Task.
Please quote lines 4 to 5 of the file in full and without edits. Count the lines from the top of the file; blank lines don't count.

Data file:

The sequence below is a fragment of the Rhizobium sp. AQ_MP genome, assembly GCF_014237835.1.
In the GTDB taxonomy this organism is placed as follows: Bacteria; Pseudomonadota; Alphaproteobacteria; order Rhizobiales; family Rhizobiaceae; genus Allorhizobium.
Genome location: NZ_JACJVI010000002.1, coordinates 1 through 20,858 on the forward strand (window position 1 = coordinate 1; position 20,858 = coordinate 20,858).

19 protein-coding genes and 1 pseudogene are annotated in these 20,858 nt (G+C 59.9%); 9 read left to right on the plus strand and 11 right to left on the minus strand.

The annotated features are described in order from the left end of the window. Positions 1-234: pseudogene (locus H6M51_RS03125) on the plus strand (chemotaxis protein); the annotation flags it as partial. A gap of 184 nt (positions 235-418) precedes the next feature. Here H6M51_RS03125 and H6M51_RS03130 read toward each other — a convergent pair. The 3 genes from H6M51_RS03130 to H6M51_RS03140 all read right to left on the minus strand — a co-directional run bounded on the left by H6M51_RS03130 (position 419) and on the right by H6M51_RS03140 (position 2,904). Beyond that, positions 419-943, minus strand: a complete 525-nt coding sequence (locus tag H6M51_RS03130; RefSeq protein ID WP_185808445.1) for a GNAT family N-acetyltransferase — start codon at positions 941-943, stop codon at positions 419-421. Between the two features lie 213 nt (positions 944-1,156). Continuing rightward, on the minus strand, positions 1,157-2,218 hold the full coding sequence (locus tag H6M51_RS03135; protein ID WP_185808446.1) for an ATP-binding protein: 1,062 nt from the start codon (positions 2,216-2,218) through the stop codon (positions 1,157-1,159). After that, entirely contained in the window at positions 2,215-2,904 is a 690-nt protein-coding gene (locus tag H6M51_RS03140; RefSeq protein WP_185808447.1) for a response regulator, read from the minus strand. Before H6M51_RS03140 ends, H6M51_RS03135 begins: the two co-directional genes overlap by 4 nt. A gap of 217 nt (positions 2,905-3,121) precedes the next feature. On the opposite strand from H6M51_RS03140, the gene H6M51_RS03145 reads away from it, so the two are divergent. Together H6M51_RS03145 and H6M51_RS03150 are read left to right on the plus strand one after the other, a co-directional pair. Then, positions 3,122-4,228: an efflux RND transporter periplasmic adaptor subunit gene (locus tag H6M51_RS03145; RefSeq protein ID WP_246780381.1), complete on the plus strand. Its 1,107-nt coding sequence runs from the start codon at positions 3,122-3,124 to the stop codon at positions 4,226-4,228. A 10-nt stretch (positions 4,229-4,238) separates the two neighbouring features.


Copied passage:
19 protein-coding genes and 1 pseudogene are annotated in these 20,858 nt (G+C 59.9%); 9 read left to right on the plus strand and 11 right to left on the minus strand.

The annotated features are described in order from the left end of the window. Positions 1-234: pseudogene (locus H6M51_RS03125) on the plus strand (chemotaxis protein); the annotation flags it as partial. A gap of 184 nt (positions 235-418) precedes the next feature. Here H6M51_RS03125 and H6M51_RS03130 read toward each other — a convergent pair. The 3 genes from H6M51_RS03130 to H6M51_RS03140 all read right to left on the minus strand — a co-directional run bounded on the left by H6M51_RS03130 (position 419) and on the right by H6M51_RS03140 (position 2,904). Beyond that, positions 419-943, minus strand: a complete 525-nt coding sequence (locus tag H6M51_RS03130; RefSeq protein ID WP_185808445.1) for a GNAT family N-acetyltransferase — start codon at positions 941-943, stop codon at positions 419-421. Between the two features lie 213 nt (positions 944-1,156). Continuing rightward, on the minus strand, positions 1,157-2,218 hold the full coding sequence (locus tag H6M51_RS03135; protein ID WP_185808446.1) for an ATP-binding protein: 1,062 nt from the start codon (positions 2,216-2,218) through the stop codon (positions 1,157-1,159). After that, entirely contained in the window at positions 2,215-2,904 is a 690-nt protein-coding gene (locus tag H6M51_RS03140; RefSeq protein WP_185808447.1) for a response regulator, read from the minus strand. Before H6M51_RS03140 ends, H6M51_RS03135 begins: the two co-directional genes overlap by 4 nt. A gap of 217 nt (positions 2,905-3,121) precedes the next feature. On the opposite strand from H6M51_RS03140, the gene H6M51_RS03145 reads away from it, so the two are divergent. Together H6M51_RS03145 and H6M51_RS03150 are read left to right on the plus strand one after the other, a co-directional pair. Then, positions 3,122-4,228: an efflux RND transporter periplasmic adaptor subunit gene (locus tag H6M51_RS03145; RefSeq protein ID WP_246780381.1), complete on the plus strand. Its 1,107-nt coding sequence runs from the start codon at positions 3,122-3,124 to the stop codon at positions 4,226-4,228. A 10-nt stretch (positions 4,229-4,238) separates the two neighbouring features.